iPhone Update 1.0.1 Released

Posted by:
Date: Wednesday, August 1st, 2007, 09:58
Category: iPhone

iphone.jpg
With the iPhone about a month into its product cycle, Apple has just released the first firmware update for the best-selling handset.
According to Gizmodo, the update, which is available through iTunes, makes the following changes and adds the following features:
Safari
Impact: Visiting a malicious website may allow cross-site scripting.
Description: Safari’s security model prevents JavaScript in remote web pages from modifying pages outside of their domain. A race condition in page updating combined with HTTP redirection may allow JavaScript from one page to modify a redirected page. This could allow cookies and pages to be read or arbitrarily modified. This update addresses the issue by correcting access control to window properties. Credit to Lawrence Lai, Stan Switzer, and Ed Rowe of Adobe Systems, Inc. for reporting this issue.
Safari
Impact: Viewing a maliciously crafted web page may lead to arbitrary code execution.
Description: Heap buffer overflows exist in the Perl Compatible Regular Expressions (PCRE) library used by the JavaScript engine in Safari. By enticing a user to visit a maliciously crafted web page, an attacker may trigger the issue, which may lead to arbitrary code execution. This update addresses the issue by performing additional validation of JavaScript regular expressions. Credit to Charlie Miller and Jake Honoroff of Independent Security Evaluators for reporting these issues.
Click the jump for the full story…


iphone.jpg
With the iPhone about a month into its product cycle, Apple has just released the first firmware update for the best-selling handset.
According to Gizmodo, the update, which is available through iTunes, makes the following changes and adds the following features:
Safari
Impact: Visiting a malicious website may allow cross-site scripting.
Description: Safari’s security model prevents JavaScript in remote web pages from modifying pages outside of their domain. A race condition in page updating combined with HTTP redirection may allow JavaScript from one page to modify a redirected page. This could allow cookies and pages to be read or arbitrarily modified. This update addresses the issue by correcting access control to window properties. Credit to Lawrence Lai, Stan Switzer, and Ed Rowe of Adobe Systems, Inc. for reporting this issue.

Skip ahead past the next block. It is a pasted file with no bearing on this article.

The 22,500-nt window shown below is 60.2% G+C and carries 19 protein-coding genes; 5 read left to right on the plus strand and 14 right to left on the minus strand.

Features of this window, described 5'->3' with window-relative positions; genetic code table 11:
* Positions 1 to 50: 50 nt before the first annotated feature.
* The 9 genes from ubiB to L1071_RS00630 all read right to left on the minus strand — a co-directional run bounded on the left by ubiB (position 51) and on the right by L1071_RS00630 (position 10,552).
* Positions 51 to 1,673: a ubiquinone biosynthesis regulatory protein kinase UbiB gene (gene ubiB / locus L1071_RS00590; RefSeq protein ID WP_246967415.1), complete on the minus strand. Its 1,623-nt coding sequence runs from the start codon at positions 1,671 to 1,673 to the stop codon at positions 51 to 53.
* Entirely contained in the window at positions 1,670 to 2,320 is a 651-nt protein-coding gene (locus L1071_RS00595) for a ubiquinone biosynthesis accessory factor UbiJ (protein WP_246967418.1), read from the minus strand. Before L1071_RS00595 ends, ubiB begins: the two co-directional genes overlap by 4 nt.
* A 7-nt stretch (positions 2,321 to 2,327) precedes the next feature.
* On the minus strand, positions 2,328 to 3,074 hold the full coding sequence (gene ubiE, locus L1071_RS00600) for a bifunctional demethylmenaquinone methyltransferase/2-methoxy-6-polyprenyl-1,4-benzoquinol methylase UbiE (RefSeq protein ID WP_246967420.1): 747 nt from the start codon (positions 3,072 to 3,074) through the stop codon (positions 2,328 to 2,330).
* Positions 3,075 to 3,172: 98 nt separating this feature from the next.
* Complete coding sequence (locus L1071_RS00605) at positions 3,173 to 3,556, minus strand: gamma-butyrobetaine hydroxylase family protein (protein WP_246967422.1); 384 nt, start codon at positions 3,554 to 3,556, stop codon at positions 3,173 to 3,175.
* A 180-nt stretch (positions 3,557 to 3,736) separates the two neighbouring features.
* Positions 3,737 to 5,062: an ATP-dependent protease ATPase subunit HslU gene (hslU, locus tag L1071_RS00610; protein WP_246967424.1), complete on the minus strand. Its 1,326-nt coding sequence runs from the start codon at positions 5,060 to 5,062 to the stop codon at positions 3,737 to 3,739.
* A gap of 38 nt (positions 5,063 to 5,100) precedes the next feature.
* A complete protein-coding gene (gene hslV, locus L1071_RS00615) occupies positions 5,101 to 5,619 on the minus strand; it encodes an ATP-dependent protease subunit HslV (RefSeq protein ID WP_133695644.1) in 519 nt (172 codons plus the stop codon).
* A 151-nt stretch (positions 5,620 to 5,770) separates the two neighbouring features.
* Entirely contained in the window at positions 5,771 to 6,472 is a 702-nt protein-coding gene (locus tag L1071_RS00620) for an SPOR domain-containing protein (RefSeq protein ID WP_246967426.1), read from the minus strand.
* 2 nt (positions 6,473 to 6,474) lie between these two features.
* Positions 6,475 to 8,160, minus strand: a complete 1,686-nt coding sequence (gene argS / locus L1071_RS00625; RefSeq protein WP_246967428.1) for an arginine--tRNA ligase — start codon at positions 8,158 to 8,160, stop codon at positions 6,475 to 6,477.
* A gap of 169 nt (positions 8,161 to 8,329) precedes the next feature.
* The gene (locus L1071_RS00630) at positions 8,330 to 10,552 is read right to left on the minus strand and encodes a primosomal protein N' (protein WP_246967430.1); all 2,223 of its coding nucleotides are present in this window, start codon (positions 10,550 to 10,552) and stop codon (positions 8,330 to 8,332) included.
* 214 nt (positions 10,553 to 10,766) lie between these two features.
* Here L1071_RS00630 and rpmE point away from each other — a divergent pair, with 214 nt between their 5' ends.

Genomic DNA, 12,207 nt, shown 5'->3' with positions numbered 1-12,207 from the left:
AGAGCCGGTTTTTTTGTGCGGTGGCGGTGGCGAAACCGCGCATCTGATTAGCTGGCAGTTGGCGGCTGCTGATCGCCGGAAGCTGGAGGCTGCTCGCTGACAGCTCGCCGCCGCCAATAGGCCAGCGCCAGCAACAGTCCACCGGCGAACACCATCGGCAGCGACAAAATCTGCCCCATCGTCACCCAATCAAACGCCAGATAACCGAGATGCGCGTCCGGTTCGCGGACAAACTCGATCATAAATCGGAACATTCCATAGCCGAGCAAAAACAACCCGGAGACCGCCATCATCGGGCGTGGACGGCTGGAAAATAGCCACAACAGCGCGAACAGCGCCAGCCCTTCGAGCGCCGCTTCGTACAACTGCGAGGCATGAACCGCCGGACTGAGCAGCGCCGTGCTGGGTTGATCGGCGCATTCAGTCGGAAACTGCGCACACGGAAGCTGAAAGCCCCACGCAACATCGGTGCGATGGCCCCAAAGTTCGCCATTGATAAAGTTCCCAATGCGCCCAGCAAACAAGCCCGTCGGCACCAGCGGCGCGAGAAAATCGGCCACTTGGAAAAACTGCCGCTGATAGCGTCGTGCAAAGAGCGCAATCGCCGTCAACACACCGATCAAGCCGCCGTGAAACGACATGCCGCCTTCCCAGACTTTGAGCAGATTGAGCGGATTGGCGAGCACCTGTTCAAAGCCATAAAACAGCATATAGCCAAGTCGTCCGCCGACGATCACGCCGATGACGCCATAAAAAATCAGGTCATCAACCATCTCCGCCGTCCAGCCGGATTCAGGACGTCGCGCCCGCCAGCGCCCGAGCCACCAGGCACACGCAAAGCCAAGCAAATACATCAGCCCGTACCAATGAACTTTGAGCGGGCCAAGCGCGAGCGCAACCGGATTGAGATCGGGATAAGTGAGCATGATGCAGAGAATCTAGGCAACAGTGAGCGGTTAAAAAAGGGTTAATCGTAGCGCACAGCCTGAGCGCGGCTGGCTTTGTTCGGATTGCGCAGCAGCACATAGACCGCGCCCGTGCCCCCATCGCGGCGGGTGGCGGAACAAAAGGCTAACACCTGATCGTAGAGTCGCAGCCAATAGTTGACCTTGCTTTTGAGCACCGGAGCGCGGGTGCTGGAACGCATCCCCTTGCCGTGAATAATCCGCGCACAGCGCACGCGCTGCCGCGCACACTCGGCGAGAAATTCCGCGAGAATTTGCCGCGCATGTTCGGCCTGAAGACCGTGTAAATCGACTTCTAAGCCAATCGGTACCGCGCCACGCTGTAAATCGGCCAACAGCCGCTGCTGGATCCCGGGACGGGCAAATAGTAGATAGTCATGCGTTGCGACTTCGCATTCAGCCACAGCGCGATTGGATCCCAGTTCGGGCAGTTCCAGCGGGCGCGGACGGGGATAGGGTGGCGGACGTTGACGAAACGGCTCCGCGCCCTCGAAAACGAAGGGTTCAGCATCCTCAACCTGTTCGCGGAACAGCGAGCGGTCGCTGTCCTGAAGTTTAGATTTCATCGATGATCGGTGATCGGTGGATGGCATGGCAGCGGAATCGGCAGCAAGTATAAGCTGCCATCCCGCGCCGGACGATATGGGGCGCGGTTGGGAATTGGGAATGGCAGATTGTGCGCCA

Safari
Impact: Viewing a maliciously crafted web page may lead to arbitrary code execution.
Description: Heap buffer overflows exist in the Perl Compatible Regular Expressions (PCRE) library used by the JavaScript engine in Safari. By enticing a user to visit a maliciously crafted web page, an attacker may trigger the issue, which may lead to arbitrary code execution. This update addresses the issue by performing additional validation of JavaScript regular expressions. Credit to Charlie Miller and Jake Honoroff of Independent Security Evaluators for reporting these issues.
WebCore
Impact: Visiting a malicious website may allow cross-site requests.
Description: An HTTP injection issue exists in XMLHttpRequest when serializing headers into an HTTP request. By enticing a user to visit a maliciously crafted web page, an attacker could trigger a cross-site scripting issue. This update addresses the issue by performing additional validation of header parameters. Credit to Richard Moore of Westpoint Ltd. for reporting this issue.
WebKit
Impact: Look-alike characters in a URL could be used to masquerade a website.
Description: The International Domain Name (IDN) support and Unicode fonts embedded in Safari could be used to create a URL which contains look-alike characters. These could be used in a malicious web site to direct the user to a spoofed site that visually appears to be a legitimate domain. This update addresses the issue by through an improved domain name validity check.
WebKit
Impact: Visiting a maliciously crafted website may lead to an unexpected application termination or arbitrary code execution.
Description: An invalid type conversion when rendering frame sets could lead to memory corruption. Visiting a maliciously crafted web page may lead to an unexpected application termination or arbitrary code execution. Credit to Rhys Kidd of Westnet for reporting this issue.
Other tidbits include the fact that the firmware may be working against changes made by the group(s) working to hack and unlock the iPhone. This is currently being explored.
Additional tidbits include the following:
-There seems to be other bug fixes, not only security.
-YouTube lists work.
-The “This Week” tab under “Most Popular” in the YouTube application is fixed: it no longer duplicates the contents of the “All Time” tab.
-Microsoft Exchange folders now appear to show up correctly.
-Applications such as Mail, Address Book and Music Player appear to have been altered on the back end, even if no changes appear readily visible.
Further details will be posted as they become confirmed and available.
This is something we’ve been waiting for a long time and can’t really gauge without your feedback, guys. If you have the time today, install the update and tell us what happens (good or bad) in the comments or forums.

Recent Posts